Thank the good goblin she discovered the potato sack. Because if she hadn’t been sliding down the stairs in a potato sack, she’d never have discovered BMX. And if it wasn’t for BMX, nothing would have changed …
If you’d like to know more about Ava’s boring old princess life in the magical Kingdom of Biscotti, you can read the first chapter of Princess BMX here. And if you’d like to learn more about Flavia Sorrentino, the fantastic illustrator who brought Ava to life, click here.
PRINCESS BMX is Enchanted meets BMX! A funny debut for ages 7+ that brings the fairy tale bang up to date – get ready for some extreme adventurous fun!
I recently went along to the opening round of the UCI BMX Supercross World Cup in Manchester. Watching these world-class BMXers compete on my home ground was a real privilege. Such fun too. And seeing the athletes up close got me thinking again about how much we can learn from them. Here’s why we all need to be more like BMXers.
As an extreme sport, BMX racing obviously comes with its risks. The riders train hard in order to mitigate this, but they don’t let worrying about what can go wrong stop them.
I can’t imagine how the women waiting in the starting gate felt watching Saya Sakakibara lying flat on the floor unconscious after she came down in the first semi-final. Sure, they’ve seen this kind of thing before, but it had to be pretty off-putting watching her being stretchered off by the medics. Yet somehow they retained their focus. The buzzer sounded, the barrier crashed to the floor like a guillotine and they went for it.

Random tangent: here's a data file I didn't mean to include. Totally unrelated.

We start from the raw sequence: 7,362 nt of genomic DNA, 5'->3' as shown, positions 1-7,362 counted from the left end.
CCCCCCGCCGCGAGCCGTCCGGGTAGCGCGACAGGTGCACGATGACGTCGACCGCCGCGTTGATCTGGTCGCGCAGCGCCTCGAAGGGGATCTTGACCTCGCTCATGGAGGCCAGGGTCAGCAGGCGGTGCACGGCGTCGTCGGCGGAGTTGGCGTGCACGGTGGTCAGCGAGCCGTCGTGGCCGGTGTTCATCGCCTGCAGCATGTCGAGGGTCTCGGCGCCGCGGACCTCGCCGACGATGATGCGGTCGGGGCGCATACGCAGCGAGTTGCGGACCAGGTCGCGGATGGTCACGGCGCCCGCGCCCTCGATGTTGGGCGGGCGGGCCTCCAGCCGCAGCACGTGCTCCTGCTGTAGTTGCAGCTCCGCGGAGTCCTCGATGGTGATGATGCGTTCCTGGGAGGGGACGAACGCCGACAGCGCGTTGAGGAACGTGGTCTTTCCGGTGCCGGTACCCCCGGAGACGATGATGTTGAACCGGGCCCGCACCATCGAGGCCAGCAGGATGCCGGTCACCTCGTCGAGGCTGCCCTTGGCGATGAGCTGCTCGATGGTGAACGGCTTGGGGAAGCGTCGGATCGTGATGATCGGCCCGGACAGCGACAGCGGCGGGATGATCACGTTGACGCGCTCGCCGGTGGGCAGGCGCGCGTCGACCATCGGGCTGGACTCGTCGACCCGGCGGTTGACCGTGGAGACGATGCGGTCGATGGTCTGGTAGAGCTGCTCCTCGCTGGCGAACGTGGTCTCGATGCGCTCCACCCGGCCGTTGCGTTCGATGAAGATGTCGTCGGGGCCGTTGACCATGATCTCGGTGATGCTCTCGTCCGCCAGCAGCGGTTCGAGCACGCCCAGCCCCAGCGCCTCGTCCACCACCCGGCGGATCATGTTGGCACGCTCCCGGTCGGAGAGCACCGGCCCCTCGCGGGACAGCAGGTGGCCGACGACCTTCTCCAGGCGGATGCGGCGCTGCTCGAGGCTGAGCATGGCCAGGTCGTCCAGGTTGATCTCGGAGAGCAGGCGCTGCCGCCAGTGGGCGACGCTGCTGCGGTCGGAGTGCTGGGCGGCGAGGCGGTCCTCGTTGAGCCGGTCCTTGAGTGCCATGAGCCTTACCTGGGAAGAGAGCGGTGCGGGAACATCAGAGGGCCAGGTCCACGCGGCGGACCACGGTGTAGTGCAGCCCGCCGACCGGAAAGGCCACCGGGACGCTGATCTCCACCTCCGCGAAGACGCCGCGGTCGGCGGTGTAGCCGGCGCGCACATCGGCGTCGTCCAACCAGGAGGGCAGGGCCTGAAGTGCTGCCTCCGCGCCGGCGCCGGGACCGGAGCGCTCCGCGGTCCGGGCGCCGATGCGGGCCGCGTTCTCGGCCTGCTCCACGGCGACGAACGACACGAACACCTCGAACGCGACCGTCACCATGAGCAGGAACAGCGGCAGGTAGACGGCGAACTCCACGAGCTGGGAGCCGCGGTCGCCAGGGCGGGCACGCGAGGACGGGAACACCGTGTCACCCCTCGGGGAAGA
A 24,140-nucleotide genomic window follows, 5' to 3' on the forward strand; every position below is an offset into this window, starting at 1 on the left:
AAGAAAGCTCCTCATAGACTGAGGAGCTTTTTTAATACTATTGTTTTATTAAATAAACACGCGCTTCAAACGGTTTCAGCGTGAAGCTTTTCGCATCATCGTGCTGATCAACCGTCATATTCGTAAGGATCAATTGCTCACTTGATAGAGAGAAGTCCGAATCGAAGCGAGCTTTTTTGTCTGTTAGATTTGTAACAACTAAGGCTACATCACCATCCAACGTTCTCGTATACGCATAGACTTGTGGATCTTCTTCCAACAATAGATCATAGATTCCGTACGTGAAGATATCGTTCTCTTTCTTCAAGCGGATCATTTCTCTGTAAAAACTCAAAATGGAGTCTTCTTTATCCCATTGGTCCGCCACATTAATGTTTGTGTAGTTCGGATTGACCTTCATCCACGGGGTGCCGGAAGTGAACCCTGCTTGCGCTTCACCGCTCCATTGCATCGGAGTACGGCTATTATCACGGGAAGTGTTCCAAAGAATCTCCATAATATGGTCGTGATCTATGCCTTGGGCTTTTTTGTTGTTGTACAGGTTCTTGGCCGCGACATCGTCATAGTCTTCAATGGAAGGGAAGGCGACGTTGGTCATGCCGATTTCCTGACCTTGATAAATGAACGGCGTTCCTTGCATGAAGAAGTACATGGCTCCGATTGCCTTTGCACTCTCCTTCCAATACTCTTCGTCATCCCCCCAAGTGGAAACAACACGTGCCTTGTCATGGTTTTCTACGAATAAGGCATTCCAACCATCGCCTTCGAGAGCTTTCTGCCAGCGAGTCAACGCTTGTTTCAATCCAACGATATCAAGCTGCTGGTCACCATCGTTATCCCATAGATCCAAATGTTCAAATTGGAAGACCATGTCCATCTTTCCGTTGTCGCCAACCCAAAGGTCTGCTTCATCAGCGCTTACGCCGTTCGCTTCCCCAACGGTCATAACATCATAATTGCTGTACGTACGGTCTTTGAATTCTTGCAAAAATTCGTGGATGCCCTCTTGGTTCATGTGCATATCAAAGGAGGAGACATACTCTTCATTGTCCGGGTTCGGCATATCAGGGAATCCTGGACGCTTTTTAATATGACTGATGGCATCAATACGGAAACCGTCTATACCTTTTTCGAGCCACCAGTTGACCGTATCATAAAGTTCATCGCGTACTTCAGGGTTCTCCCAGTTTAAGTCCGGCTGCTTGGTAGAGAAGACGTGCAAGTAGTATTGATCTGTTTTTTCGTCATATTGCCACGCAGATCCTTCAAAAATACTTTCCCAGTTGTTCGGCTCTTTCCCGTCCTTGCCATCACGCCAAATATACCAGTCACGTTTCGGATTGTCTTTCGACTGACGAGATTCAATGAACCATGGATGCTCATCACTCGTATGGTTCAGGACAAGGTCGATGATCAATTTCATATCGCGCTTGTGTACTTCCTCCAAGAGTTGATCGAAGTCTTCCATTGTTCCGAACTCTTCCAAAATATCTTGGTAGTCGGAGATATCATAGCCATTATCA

They are no different from any of us who want to succeed. You have to put yourself out there and accept that failure might hurt – though for BMXers the pain can be physical as well as mental.
Saya will ride again. She may have had to sit out round two of the world championships, but she’s already talking about getting back on her bike. You don’t get to be five times world champion without an element of resilience. That’s the thing with BMXers, they keep trying. As the commentator repeatedly said, those who had not had a great day would refocus and be back on their bikes again in heat two. They’d cut their losses and get straight back in the saddle, hoping for better luck tomorrow.
Getting that Lucky
Because as much as BMX is about blood, sweat and tears, there’s also an element of luck involved, as Kye Whyte demonstrated when he crashed out of the semi finals, despite achieving the fastest time in the heats. Less than half an hour later, he was smiling again, supporting his team mates and signing autographs. A day later, he stormed the round two finals and took his first-ever world cup title.
Want to Know More?
Why we all need to be more like BMXers is one of the key themes of my schools and festival author talks. Linked to my own writing journey, this fun, interactive presentation focuses on the similarities between writers and BMXers, encouraging everyone to find the extreme sporting hero within.